The OpenWorld conference brought a new crop of Adaptive Intelligent Apps, process automation and voice-enabled bots that Oracle's CTO said will reduce human error in business processes.
SAN FRANCISCO -- Intelligent ERP is becoming the new shorthand for ERP that uses machine learning to automate many of the tasks formerly handled by people. It also employs AI-based robotic process automation, chatbots and voice user interfaces to make ERP systems more interactive and autonomous.
Oracle made intelligent ERP and its underlying, AI-powered database and cloud security infrastructure the theme of its OpenWorld 2018 conference here. The vendor introduced a handful of new Oracle AI features and reinforced that messaging with numerous panels and sessions.
CTO Larry Ellison touted Oracle's growing list of intelligent ERP offerings in a keynote at the conference.
"The most dramatic new technology to arrive on the scene for many, many years is machine learning. We exploit that technology in the underlying infrastructure," Ellison said. "Well, guess what? Our applications that sit on top of our Gen 2 infrastructure also fully exploit machine learning."
Ellison listed closing the financial books and comparing actual vs. planned financial results among the Oracle intelligent ERP features.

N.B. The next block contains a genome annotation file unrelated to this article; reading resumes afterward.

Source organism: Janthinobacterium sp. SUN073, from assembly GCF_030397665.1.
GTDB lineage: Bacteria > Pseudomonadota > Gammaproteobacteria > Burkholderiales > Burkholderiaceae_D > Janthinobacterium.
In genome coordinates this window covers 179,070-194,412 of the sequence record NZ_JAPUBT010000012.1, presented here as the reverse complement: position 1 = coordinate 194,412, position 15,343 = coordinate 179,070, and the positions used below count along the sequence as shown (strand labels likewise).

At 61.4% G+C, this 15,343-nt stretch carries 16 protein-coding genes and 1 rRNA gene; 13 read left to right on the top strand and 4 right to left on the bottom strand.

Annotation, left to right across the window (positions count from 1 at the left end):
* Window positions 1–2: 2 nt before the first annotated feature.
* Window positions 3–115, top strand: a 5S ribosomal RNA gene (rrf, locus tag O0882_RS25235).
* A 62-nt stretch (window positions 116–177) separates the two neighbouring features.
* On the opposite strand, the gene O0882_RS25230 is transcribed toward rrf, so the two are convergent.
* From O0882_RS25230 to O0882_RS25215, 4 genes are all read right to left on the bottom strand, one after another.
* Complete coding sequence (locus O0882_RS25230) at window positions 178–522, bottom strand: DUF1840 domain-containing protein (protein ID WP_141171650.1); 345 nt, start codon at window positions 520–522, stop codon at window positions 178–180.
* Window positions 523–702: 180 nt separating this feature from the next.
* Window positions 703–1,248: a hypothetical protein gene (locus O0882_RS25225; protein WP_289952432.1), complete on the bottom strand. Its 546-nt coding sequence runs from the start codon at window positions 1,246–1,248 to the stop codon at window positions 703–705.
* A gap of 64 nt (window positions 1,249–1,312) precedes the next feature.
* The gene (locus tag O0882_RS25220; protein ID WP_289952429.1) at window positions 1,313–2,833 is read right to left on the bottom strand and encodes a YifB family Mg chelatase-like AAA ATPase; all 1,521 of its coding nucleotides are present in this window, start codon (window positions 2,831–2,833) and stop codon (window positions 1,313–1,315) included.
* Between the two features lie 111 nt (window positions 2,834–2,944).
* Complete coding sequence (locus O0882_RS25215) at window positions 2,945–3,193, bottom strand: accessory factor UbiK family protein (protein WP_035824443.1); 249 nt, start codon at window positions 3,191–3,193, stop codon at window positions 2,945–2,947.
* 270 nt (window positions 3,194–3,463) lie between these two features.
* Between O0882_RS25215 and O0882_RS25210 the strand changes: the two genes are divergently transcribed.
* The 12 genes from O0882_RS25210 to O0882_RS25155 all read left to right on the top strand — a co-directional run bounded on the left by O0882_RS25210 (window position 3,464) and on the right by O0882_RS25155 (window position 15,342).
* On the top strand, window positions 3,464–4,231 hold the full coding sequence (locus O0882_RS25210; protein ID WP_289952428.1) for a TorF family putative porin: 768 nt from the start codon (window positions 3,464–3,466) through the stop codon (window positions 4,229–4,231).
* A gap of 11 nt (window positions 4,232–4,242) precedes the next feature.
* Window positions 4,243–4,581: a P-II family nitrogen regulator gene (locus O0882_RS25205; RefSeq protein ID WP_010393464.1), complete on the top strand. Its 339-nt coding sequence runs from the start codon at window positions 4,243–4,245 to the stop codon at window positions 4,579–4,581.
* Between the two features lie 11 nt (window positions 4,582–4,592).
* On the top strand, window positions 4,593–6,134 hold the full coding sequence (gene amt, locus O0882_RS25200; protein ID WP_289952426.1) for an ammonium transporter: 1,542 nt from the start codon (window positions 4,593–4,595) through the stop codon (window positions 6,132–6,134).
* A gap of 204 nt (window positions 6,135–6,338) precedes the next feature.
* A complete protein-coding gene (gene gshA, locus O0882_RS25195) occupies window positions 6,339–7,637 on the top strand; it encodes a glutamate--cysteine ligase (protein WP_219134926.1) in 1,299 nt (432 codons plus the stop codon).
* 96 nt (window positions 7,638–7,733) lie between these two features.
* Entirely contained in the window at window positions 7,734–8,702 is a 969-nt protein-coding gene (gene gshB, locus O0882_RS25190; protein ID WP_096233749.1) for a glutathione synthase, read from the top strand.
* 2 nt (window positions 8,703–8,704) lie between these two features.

"We're able to automate these enormously complex business processes, thereby taking the labor out of closing the books. And when you eliminate human labor, you eliminate human error."
In his speech, Ellison also announced a new analytics platform for ERP called Oracle Fusion Analytics Data Warehouse.
"We have all this stuff built into Fusion," Ellison said, using the official brand name of the Oracle enterprise application and codebase. Fusion will also allow users to mash up data stored in the product with data in other databases -- for example, to extend an analytics model by using historical sales data maintained on a Salesforce platform, he said.
In a podcast recorded at the conference, Jack Vaughan, senior news writer of SearchOracle, and David Essex, executive editor of SearchERP, discussed the Oracle intelligent ERP and related technology introductions, including four supply chain blockchain applications, and how they compare to efforts by rivals such as SAP.
"People are getting used to having some of those kinds of skills helpers -- assistants -- at home to help with the shopping list ... and they're probably expecting to see something along those lines at work," Vaughan said.
However, the advent of intelligent ERP and AI in areas such as HR has raised concerns about misuse, such as bias in recruiting and performance management.